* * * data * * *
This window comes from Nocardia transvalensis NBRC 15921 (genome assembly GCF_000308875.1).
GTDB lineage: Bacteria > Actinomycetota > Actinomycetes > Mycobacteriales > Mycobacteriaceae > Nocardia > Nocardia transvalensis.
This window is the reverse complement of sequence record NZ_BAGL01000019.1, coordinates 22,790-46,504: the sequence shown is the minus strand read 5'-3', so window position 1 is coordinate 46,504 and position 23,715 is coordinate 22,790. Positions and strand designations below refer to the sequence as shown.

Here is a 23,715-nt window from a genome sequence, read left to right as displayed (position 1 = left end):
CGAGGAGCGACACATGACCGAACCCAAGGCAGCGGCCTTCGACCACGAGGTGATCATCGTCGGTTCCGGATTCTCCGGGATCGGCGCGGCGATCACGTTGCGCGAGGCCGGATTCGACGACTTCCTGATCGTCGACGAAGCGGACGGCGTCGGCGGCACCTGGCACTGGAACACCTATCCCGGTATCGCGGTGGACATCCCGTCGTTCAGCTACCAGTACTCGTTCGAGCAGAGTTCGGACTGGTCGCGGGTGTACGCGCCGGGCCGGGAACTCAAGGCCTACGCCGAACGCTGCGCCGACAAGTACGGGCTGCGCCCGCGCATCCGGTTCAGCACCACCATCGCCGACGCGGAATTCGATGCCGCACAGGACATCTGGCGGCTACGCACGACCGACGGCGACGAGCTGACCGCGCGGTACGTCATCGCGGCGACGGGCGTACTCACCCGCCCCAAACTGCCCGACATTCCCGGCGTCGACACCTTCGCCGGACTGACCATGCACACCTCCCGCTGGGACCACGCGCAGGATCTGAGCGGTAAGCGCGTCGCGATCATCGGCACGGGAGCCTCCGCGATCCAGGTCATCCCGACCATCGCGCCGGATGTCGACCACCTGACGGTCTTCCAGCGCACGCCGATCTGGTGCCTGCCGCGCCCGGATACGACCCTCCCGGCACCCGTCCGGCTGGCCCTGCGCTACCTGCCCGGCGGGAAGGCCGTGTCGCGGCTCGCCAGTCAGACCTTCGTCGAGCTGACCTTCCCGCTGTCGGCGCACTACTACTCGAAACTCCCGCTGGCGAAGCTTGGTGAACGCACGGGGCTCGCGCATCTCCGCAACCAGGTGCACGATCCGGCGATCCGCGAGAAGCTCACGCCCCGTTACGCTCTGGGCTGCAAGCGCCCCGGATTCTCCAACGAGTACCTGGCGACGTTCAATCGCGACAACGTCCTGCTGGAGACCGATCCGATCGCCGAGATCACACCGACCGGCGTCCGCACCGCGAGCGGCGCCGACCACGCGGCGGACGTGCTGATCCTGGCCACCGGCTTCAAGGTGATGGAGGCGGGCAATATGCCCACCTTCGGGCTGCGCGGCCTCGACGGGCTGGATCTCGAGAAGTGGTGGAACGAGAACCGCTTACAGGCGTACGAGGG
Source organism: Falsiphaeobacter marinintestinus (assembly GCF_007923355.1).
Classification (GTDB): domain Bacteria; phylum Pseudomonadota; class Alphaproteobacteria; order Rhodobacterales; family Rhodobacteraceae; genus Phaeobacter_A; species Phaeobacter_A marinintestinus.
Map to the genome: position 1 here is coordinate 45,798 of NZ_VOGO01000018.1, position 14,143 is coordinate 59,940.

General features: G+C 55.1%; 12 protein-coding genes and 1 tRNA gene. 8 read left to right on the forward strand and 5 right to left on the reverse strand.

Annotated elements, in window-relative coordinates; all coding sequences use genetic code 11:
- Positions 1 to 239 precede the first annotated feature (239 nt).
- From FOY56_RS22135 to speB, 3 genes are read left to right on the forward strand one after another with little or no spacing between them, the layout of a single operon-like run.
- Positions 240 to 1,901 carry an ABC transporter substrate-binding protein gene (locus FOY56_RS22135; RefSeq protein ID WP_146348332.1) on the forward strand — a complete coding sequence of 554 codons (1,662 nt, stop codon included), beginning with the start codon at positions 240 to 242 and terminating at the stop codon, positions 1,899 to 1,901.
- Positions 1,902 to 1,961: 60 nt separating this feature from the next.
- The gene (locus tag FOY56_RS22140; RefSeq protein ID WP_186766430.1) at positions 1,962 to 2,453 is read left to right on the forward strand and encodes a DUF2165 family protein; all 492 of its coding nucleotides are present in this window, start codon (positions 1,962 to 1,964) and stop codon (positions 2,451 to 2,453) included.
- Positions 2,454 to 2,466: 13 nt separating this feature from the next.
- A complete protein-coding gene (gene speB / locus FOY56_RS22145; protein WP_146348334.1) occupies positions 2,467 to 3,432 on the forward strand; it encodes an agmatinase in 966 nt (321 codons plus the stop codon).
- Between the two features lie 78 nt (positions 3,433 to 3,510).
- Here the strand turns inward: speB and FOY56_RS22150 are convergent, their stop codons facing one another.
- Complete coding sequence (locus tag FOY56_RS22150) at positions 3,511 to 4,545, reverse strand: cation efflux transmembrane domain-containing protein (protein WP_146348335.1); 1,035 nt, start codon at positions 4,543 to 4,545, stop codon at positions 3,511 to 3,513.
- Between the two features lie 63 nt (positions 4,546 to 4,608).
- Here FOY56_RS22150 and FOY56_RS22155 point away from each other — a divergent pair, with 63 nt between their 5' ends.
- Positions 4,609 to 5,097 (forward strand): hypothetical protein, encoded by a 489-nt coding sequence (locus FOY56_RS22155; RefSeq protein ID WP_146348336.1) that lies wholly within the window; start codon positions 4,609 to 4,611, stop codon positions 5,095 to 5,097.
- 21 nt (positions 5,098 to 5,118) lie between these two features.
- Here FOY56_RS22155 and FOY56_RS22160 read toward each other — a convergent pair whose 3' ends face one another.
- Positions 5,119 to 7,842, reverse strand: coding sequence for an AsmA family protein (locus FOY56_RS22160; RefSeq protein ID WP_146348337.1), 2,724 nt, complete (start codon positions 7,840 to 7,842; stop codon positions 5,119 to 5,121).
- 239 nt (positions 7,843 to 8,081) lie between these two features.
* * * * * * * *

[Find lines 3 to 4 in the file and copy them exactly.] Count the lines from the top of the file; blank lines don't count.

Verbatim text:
This window is the reverse complement of sequence record NZ_BAGL01000019.1, coordinates 22,790-46,504: the sequence shown is the minus strand read 5'-3', so window position 1 is coordinate 46,504 and position 23,715 is coordinate 22,790. Positions and strand designations below refer to the sequence as shown.

Here is a 23,715-nt window from a genome sequence, read left to right as displayed (position 1 = left end):